Monday, November 30, 2009

The Recession vs. The Great Depression: Comparing Unemployment Numbers

The unemployment numbers in the United States aren't pretty.

As of September 2009, 31 million American citizens among a total population around 308 million were reportedly unemployed.

Using the 1930 Census baseline of around 122,775,046 registered Americans, multiplied by the peak Great Depression unemployment rate of 24.9% in 1933, we get a number equal to about 30,570,986 officially unemployed people in the United States during the worst year of the Great Depression - which is slightly less than the total number of unemployed Americans today.

In comparison, dividing our present total population of 308 million by the 31 million unemployed Americans would equal a 9.935% unemployment rate for September 2009. According to the Bureau of Labor Statistics, unemployment increased by 0.4% this month, making their official October 2009 unemployment rate 10.2%, and my rough calculations not too far from the actual government statistics.

Obviously, the various data collection methodologies need to be factored in, so none of these statistics are 100% accurate. Even the Bureau of Labor Statistics website itself admits this point:

since it is impractical to actually count every unemployed person each month, the Government conducts a monthly sample survey called the Current Population Survey (CPS) to measure the extent of unemployment in the country. The CPS has been conducted in the United States every month since 1940, when it began as a Work Projects Administration project. It has been expanded and modified several times since then."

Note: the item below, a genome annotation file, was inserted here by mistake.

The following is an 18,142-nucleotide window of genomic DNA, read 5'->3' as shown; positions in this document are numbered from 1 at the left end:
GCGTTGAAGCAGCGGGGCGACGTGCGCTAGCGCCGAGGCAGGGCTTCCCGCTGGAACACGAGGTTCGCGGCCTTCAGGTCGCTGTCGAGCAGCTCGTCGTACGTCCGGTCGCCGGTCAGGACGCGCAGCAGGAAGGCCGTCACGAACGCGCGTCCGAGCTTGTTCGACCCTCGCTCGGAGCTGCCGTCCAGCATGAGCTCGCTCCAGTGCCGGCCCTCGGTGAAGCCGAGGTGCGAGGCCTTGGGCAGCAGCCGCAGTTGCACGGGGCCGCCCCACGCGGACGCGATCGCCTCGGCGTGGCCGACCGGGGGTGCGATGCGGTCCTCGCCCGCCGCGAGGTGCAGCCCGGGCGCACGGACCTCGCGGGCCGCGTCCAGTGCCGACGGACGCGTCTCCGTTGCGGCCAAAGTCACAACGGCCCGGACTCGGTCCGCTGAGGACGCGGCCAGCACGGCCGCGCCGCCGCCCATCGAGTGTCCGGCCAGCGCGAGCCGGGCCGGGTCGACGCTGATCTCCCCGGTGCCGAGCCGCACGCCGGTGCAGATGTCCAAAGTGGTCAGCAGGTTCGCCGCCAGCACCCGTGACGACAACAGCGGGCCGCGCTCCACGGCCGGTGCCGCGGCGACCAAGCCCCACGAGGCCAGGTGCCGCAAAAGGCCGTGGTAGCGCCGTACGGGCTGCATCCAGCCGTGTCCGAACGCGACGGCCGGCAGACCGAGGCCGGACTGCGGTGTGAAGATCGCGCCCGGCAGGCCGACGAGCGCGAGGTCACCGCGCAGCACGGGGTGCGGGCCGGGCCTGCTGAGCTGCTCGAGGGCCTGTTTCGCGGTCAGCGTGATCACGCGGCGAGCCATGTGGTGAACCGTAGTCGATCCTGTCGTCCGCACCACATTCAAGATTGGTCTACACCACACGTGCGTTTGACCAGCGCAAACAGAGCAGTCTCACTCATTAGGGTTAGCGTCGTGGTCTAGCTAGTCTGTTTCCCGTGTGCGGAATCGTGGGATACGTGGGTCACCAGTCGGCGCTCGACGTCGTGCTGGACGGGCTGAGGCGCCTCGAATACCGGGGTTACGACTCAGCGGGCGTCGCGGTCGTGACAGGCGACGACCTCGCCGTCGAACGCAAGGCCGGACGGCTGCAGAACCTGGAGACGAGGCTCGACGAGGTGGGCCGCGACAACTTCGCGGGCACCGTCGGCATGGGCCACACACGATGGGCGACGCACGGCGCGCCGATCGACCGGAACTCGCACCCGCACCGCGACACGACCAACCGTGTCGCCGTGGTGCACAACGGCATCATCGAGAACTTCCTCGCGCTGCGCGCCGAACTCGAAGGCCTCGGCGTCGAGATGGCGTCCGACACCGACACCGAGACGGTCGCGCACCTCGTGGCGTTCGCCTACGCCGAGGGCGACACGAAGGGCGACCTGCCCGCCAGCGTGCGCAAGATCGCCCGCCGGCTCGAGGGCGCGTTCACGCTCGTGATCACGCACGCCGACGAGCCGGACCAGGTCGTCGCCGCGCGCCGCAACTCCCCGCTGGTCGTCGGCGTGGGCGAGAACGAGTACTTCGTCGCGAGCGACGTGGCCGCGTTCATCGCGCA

Proportionately speaking, the United States unemployment rate hasn't reached the worst levels of the Great Depression. However, assuming the population and unemployment rate statistics I've used are all relatively accurate, the actual number of unemployed people in the United States right now is larger than it ever was during the Depression.*

Better brush up on that resume.

*If anyone reading this has more precise data related to this subject that would refute my claims, I would love to see it. Then again, I would also love it if 31 million people in my country weren't unemployed to begin with.

1 comment:

Nairda Ecartal said...

Ah yes, well the Great Depression was also a time of great changes in political theory and labor movements. Perhaps the times have changed and numbers mean something but what ever happened to civic participation? Would the labor department today really utilize federal resources for say sustainable urban development? It's easy to put some unemployed guys to work digging ditches, but to build 100 more Hoover Dams would be something else for sure! -- AJ

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